For as long as I can remember I’ve loved picking flowers from the garden. Those earliest childhood bouquets were fat tangles of nasturtiums and buttercups, stuffed into jam jars, milk jugs filled with wild roses, vases of plump lupins. But for the past decade I’ve been growing cut-flowers for my work as a flower-farmer-florist, for which I’m always on the hunt for the most productive, floriferous, long-flowering, vigorous, versatile kinds best suited to the Irish climate.
Again and again I come back to perennials because they’re far less work, less faff and less wasteful of so many precious resources (time, energy, water, compost) than their much shorter-lived, labour-intensive annual and biennial counterparts.
Their larger, deeper, well-established root systems also make perennials much more capable of withstanding the increasingly unpredictable fluctuations of our weather, from the dry, chilly, windy springs of recent years to extremes such as drought and flooding. Once established, they’re also easily and quickly propagated through division and cuttings, making them the kinds of plants that just keep on giving. As climate change accelerates, it’s exactly this sort of resilient planting that our gardens need to flourish.
So which species and varieties are the best for the summer flower border or cut-flower patch? Here’s a look at some of my enduring favourites.
1 Achillea millefoilium (yarrow)
Easy to grow, long-flowering and hugely productive as a cut flower. I wouldn’t be without this mat-forming, herbaceous perennial, which needs a free-draining, not-too-rich soil and a spot in full sun. Lots of excellent, garden-worthy varieties are available in garden centres at this time of year, from the orange-flowered A. ‘Terracotta’ and bright-yellow A. ‘Coronation Gold’ to the spice-red A. ’Paprika’. Alternatively, this quick-growing perennial is very easily raised from seed sown in spring or autumn. In particular, seek out the seed mixes known as Achillea ‘Colorado’ and Achillea ‘Summer Berries’, both of which give a fantastic range of different colours and are suitable for drying (seedaholic.com). Average height and spread of 60cm x 45cm.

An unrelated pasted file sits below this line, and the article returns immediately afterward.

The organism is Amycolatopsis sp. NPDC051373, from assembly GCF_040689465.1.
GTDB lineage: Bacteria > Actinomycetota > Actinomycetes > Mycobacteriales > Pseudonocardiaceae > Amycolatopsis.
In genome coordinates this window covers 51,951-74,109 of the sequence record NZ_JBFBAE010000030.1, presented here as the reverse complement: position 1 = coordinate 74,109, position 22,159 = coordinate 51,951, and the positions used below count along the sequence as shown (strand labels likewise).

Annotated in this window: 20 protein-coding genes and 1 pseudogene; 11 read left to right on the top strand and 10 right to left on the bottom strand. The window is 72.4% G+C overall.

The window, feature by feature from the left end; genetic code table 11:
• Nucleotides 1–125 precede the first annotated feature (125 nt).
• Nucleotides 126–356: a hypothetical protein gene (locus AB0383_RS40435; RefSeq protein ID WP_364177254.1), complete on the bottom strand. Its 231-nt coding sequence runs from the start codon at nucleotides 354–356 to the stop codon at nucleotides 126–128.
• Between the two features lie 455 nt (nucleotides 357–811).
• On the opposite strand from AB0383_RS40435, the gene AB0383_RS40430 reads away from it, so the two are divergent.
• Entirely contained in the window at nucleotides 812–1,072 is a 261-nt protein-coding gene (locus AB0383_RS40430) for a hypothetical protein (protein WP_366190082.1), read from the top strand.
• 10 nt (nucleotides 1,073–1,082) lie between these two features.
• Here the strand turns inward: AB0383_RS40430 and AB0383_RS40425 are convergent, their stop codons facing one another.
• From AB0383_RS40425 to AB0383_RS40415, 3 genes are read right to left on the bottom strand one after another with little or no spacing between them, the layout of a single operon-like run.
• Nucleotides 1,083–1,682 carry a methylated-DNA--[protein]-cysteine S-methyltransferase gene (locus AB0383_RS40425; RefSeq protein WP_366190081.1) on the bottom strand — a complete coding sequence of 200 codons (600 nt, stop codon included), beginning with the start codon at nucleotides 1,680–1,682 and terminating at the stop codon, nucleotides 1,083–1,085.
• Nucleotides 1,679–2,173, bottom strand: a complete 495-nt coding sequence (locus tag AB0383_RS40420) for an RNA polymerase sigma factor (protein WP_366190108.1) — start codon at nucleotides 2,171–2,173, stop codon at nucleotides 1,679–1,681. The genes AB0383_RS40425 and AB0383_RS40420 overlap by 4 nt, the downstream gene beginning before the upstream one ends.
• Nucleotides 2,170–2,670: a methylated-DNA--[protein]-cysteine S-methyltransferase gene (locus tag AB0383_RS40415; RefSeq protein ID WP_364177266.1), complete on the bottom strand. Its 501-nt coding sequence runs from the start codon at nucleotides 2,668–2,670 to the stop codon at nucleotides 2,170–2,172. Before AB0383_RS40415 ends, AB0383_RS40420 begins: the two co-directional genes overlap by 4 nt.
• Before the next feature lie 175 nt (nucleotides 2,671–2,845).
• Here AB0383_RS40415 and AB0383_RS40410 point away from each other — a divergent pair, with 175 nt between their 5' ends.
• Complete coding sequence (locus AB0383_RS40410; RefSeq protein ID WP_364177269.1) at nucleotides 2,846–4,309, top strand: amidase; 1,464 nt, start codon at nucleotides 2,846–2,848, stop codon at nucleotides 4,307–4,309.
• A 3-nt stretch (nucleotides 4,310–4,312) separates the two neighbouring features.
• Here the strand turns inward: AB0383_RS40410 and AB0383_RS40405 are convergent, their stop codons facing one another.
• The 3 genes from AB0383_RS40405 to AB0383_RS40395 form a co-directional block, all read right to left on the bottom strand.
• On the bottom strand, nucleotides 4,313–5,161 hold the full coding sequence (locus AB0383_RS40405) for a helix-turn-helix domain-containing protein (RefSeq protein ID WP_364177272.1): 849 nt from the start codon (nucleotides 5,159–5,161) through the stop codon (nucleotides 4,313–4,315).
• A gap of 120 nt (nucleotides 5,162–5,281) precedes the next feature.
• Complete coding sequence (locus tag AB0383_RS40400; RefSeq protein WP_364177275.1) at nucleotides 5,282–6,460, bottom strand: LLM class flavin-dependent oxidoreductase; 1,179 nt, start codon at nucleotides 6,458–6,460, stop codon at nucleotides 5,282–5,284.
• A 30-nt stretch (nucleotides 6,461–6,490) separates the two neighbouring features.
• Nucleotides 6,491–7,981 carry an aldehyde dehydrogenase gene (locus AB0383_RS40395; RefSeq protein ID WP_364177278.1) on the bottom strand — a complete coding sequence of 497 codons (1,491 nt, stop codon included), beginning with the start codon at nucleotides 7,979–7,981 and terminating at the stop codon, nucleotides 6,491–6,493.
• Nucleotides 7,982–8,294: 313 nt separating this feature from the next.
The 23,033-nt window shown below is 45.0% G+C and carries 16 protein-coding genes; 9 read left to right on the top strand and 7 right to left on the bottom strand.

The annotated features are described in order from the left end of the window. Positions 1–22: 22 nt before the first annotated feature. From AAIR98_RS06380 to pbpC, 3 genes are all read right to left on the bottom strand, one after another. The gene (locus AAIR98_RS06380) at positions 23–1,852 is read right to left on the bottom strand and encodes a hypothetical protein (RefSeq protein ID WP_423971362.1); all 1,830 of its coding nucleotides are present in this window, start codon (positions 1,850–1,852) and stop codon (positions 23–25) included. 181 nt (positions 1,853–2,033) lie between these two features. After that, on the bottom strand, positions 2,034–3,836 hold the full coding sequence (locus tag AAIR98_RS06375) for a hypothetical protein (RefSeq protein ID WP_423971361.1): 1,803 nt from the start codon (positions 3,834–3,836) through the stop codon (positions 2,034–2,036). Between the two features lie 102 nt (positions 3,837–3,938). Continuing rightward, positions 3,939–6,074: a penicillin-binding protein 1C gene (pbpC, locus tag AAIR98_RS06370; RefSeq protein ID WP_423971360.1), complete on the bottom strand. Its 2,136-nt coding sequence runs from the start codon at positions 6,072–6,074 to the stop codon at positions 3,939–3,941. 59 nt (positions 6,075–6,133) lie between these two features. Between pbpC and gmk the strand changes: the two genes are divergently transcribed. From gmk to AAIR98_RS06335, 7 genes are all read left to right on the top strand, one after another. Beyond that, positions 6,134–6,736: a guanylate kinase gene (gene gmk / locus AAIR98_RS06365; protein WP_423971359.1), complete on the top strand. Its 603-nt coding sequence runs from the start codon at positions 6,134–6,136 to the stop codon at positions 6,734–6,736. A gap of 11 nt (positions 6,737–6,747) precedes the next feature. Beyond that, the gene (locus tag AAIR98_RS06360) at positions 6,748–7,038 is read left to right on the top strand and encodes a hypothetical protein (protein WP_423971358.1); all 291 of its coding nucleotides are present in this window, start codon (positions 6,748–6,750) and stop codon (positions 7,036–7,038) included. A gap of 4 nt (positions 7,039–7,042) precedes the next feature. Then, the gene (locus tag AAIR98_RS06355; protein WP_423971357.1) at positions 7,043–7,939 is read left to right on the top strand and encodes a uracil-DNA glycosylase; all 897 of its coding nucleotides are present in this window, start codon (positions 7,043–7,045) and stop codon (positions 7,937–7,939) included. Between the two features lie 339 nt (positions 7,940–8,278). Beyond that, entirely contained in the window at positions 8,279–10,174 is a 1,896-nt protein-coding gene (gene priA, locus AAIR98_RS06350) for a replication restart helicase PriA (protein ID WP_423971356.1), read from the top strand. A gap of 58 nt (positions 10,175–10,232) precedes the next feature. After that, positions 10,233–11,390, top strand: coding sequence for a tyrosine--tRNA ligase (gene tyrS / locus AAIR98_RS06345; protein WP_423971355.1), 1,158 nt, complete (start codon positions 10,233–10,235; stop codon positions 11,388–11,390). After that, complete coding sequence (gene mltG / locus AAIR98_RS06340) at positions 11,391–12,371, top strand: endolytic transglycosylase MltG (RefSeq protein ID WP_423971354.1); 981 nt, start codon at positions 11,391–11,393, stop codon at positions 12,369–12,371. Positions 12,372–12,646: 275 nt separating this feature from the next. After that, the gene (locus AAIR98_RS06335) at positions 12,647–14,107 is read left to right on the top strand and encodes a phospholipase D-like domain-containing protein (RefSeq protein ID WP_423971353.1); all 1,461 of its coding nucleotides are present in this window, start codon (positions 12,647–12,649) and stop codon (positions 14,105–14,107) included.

2 Astrantia (masterwort)
An excellent, exceptionally long-lived, no-fuss perennial for a cool, damp, fertile soil with tall, slender stems of pin cushion-shaped blooms in shades of plum, silver-white and pink that appear in June-August. Astrantia is one of those must-have plants for the cut-flower patch or flower border. Slow and difficult to raise from seed, this hardy herbaceous perennial is best bought as a container-grown plant, while established clumps can be easily divided in spring or autumn. Tolerant of light shade, its starry flowers last several weeks in a vase and are suitable for drying. Outstanding varieties include the dark-plum A. ‘Gill Richardson’, silver-pink ‘Buckland’, jewel-red A. ‘Ruby Wedding’ and the Sparkling Stars series. Average height and spread of 60-75cm.
3 Verbascum (mullein)
My latest love — exceptionally easy to raise from seed and invaluable for filling that tricky May gap in the flower border or cut-flower patch. These fast-growing perennials start to bloom at the same time as foxgloves. If I could grow only one variety, it would be the incomparably beautiful Verbascum hybridum ‘Southern Charm’, whose tall slender flower spires come in smudgy shades of peach, apricot, gold and rose. But any of the varieties of Verbascum phoeniceum also make a very pretty cut-flower. Best (and cheaply) raised from seed sown in spring or autumn or by root cuttings in early spring, verbascums need full sun and a moist but free-draining, not overly fertile soil. Height and spread of 90cm x 30cm.
4 Alchemilla mollis (lady’s mantle)
Some gardeners are sniffy about this resilient, adaptable, oh-so-obliging, summer-flowering herbaceous perennial on account of its ubiquity and readiness to self-seed abundantly when it’s happy. But its weed-suppressing mounds of pleated, scalloped leaves make a brilliant addition to the garden, while its graceful sprays of lime-green flowers are a versatile filler in any arrangement and are also suitable for drying. Ultra-hardy and happy in almost any growing conditions, it will produce a second flush of blooms if its faded flowers are sheared back in late summer and plants are given a liquid feed of seaweed. Height and spread of 60cm.
5 Geum (avens)